On August 15, 1942, Lomax committed 15 tracks by Hemphill and his backing band (Lucius Smith, Alec “Turpentine” Askew, and Will Head) to acetate disc. Hemphill never recorded commercially, and only Lomax’s field recordings of his work are extant– meaning that unless you knew a guy (shoddy cassette tapes of Hemphill’s songs, sourced from Lomax’s discs, have been spotted in the damp palms of 78 collectors for decades, passed about like contraband), The Devil’s Dream is the first time anyone has been properly able to access or disseminate Hemphill’s brain-scrambling yawp.

The album’s release this month, over 70 years after its creation– as a download through the Alan Lomax Archive’s Global Jukebox imprint, or on LP via Mississippi Records– feels both long overdue and right on time.

Hemphill’s masterwork is “The Carrier Line”, a rambling, six-minute blues ballad about the owner of a local logging railroad and the engineer who ran his train too fast. “You want me to put the whole 21 verses in it?” Hemphill asks Lomax before raising his fiddle and announcing himself. “Sid Hemphill! ‘Carrier Song’ was made and played by him, his band!”

There is a wildness to Hemphill’s voice and playing that feels undeniable if not fully singular– every note is vehement, as if it were stampeded into being, as if it might trample you, too, if you don’t start running. Those propulsive, impatient rhythms make “The Carrier Line” feel literal, like an actual train is hurtling towards Hemphill and his band, only Hemphill is too fearless, too punk rock, to flee or even flinch.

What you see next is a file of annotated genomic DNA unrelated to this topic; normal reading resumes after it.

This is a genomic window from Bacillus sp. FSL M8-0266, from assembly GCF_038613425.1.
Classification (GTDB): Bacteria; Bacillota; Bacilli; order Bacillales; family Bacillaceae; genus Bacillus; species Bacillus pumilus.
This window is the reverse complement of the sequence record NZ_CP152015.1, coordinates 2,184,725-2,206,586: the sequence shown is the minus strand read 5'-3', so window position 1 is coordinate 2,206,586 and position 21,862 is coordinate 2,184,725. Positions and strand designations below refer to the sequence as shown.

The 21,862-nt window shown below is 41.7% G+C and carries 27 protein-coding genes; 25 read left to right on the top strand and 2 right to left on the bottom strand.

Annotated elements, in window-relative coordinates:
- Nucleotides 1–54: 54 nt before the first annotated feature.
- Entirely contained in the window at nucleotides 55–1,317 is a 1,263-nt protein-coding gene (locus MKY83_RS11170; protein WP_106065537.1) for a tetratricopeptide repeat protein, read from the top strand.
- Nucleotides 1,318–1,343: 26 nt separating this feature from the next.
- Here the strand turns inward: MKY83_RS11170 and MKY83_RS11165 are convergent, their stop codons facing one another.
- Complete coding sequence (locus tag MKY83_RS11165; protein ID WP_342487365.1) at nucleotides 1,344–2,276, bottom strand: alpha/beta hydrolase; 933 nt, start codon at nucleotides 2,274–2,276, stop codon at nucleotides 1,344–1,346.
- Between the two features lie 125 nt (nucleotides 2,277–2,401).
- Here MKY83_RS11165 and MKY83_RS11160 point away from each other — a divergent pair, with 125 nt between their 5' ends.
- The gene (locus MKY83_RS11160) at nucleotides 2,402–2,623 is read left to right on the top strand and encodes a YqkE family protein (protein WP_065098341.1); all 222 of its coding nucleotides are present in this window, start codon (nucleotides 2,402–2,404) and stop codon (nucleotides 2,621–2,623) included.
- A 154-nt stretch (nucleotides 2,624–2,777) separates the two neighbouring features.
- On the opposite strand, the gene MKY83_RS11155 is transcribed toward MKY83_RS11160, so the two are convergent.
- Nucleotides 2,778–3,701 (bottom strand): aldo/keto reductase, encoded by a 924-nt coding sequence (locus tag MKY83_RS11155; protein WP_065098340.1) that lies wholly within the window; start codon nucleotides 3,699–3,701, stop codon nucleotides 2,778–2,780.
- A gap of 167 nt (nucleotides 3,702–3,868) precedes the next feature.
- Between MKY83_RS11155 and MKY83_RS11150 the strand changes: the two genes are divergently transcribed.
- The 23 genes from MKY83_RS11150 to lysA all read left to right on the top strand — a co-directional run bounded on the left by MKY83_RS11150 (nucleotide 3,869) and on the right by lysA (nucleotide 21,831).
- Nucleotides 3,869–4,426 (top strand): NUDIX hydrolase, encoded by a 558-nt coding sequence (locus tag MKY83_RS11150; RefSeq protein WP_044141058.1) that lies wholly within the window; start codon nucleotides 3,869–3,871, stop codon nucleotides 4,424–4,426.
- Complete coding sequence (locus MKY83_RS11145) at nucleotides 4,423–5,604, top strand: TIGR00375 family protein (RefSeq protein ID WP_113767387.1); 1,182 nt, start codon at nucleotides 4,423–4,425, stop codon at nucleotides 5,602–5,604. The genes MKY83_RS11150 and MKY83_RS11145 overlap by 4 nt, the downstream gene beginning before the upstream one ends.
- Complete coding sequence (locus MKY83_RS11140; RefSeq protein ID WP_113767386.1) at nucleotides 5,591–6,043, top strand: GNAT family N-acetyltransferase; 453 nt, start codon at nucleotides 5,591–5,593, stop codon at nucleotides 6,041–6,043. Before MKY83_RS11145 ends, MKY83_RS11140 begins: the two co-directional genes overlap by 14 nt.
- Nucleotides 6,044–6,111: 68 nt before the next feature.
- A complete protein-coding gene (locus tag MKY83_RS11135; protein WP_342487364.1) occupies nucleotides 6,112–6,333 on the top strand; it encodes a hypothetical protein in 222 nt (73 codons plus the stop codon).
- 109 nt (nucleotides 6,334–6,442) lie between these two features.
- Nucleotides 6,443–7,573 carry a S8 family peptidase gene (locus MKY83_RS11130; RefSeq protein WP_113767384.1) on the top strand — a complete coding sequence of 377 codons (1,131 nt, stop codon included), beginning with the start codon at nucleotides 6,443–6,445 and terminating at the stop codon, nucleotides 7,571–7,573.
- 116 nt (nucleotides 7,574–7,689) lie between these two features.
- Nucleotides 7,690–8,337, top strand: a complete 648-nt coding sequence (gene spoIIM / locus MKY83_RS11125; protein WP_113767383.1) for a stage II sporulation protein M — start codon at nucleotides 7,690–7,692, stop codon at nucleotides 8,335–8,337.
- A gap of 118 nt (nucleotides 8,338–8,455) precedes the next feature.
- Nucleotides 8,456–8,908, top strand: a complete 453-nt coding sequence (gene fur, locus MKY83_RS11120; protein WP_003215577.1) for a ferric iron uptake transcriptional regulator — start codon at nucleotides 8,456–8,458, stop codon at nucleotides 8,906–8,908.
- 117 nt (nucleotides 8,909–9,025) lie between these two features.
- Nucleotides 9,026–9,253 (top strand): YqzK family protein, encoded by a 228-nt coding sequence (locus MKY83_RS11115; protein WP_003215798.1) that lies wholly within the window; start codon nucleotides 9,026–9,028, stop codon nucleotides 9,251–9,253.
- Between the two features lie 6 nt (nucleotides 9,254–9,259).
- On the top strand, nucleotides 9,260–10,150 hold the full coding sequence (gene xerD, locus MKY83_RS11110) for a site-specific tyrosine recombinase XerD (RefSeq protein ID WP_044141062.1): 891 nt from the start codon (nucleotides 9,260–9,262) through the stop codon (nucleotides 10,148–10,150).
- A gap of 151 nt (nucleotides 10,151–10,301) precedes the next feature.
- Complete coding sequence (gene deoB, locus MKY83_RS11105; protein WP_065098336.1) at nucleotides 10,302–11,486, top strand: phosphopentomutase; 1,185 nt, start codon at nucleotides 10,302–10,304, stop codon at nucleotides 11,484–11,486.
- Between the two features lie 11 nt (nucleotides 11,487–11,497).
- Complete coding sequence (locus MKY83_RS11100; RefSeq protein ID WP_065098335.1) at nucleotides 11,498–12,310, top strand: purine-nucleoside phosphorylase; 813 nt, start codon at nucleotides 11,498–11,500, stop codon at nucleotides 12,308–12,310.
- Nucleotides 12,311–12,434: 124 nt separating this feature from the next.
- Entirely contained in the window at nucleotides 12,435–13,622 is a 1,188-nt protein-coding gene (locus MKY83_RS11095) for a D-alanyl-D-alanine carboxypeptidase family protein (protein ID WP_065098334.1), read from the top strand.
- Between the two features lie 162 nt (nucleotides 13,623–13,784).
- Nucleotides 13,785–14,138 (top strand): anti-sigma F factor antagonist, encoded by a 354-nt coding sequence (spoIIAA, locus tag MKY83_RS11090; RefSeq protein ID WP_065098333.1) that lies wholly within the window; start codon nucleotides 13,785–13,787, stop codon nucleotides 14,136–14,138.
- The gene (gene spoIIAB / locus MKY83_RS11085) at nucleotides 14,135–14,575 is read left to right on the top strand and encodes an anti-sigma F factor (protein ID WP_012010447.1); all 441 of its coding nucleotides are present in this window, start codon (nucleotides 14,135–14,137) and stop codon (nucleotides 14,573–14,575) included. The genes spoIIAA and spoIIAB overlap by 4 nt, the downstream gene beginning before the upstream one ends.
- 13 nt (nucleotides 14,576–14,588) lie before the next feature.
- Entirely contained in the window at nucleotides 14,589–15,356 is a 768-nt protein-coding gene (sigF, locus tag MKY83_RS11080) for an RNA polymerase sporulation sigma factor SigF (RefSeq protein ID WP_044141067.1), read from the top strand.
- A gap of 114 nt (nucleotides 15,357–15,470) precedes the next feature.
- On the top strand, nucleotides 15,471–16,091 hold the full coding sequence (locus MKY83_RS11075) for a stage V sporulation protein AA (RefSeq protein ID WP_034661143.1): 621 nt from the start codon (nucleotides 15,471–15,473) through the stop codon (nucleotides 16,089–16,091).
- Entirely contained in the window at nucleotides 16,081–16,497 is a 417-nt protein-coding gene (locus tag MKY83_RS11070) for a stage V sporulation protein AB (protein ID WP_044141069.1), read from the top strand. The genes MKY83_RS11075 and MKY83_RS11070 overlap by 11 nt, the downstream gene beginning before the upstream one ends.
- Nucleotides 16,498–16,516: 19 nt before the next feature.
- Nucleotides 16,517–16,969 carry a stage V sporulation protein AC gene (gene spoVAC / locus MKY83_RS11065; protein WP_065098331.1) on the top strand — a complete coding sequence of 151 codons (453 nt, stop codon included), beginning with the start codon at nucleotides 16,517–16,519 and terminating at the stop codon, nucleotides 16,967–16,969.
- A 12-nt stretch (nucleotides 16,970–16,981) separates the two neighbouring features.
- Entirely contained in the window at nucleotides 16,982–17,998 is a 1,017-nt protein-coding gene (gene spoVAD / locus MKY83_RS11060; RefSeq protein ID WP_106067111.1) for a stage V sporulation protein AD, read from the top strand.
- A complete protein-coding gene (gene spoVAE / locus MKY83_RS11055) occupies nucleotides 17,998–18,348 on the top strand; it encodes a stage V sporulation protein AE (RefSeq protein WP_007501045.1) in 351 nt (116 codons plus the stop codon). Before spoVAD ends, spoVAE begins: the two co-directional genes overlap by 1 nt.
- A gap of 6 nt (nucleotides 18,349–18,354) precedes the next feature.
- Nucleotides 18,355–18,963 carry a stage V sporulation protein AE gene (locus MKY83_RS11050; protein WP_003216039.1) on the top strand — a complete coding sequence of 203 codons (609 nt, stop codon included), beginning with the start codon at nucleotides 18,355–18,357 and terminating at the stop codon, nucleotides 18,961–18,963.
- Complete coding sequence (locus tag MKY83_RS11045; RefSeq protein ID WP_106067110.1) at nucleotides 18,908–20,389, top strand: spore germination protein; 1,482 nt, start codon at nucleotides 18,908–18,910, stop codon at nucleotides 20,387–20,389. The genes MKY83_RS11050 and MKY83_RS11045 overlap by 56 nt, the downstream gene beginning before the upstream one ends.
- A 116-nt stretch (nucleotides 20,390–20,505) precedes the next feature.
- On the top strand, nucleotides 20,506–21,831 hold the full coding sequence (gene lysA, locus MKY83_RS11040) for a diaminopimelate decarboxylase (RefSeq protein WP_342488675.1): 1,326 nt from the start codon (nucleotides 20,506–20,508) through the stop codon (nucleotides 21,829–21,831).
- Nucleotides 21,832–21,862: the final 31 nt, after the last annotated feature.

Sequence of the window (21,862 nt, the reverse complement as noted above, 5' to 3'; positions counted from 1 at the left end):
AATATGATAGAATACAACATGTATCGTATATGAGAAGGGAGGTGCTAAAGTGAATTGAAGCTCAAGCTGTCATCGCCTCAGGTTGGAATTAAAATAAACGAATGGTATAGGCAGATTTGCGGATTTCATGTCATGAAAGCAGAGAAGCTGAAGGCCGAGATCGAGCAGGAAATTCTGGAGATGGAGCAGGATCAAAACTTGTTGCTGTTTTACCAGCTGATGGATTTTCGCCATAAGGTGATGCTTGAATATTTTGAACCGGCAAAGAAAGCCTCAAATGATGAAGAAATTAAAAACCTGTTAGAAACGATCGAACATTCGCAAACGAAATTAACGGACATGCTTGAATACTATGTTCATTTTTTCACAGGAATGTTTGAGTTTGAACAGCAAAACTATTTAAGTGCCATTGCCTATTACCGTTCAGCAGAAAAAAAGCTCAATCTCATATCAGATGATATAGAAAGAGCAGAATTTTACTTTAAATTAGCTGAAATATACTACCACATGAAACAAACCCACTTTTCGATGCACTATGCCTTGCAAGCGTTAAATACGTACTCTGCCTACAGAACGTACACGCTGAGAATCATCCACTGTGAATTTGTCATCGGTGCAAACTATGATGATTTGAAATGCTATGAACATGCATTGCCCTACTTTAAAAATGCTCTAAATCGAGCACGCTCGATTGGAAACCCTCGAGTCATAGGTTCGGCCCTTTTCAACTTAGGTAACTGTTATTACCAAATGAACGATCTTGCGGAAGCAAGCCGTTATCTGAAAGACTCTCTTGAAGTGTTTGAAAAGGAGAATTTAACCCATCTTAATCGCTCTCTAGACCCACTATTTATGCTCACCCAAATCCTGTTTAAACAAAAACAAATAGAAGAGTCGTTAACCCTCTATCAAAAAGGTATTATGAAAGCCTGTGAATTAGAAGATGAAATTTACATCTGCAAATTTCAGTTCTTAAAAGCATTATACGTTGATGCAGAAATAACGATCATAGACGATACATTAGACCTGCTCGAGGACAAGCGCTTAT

Elsewhere, Hemphill’s giddiness at playing and being recorded is evident in his voice, and in the half-intelligible yarns he appears to find deeply hilarious. (“Arkansas Traveler” concerns a kid digging a hole and yellow corn and we-don’t-need-no-supper-in-Arkansas; the punch-line is Hemphill shouting “I know a place!” and it’s always funny, for reasons that remain unclear to me, but don’t much matter.) “Keep My Skillet Good and Greasy” is a raunchy, shambling ode to unflappable libido, and it features a heartbreaking (and unexpected) exchange between two of Hemphill’s backers, one of whom is so out of tune he temporarily stops playing (“You must be scared?” a voice asks. There’s a pause. “You must be scared.”)

Hemphill’s work incorporates attributes of the Mississippi Hill Country’s better-known traditions (the droning guitar blues mastered by McDowell, R.L. Burnside, and Junior Kimbrough, and the fife-and-drum music practiced by Otha Turner, Napolian Strickland, and Hemphill himself), but part of its pre-eminence concerns its inimitability.

The title-track, which features vocals, a bass drum, and quills (a handmade instrument crafted from cane reeds that sounds a little like a panpipe, only flatter and more rudimentary) is a battle cry; Hemphill whoops and wheezes like a feral child lost in a shopping mall. It’s hard to imagine a more fundamentally exhilarating three minutes of music.

There are plenty of reasons to lament Hemphill’s relative obscurity, and his subsequent lack of a professional oeuvre: The exuberance of his performance that day (and it is a performance, rendered heartily and with intention) can sometimes obscure his extraordinary acumen as a songwriter, and there are all the expected fidelity issues (Hemphill and his band are often positioned in awkward proximity to the microphone, and are prone to vaguely acrimonious mid-song chit-chat). The songs themselves contain a preposterous numbers of verses, and aren’t short on impious bits.

But then there’s Hemphill, capable of the sorts of noises only generated in extraordinarily compromised positions, of reflecting our most unruly, un-tempered, subsumed exaltations– and even then, they don’t ever sound this ecstatic. Or this free.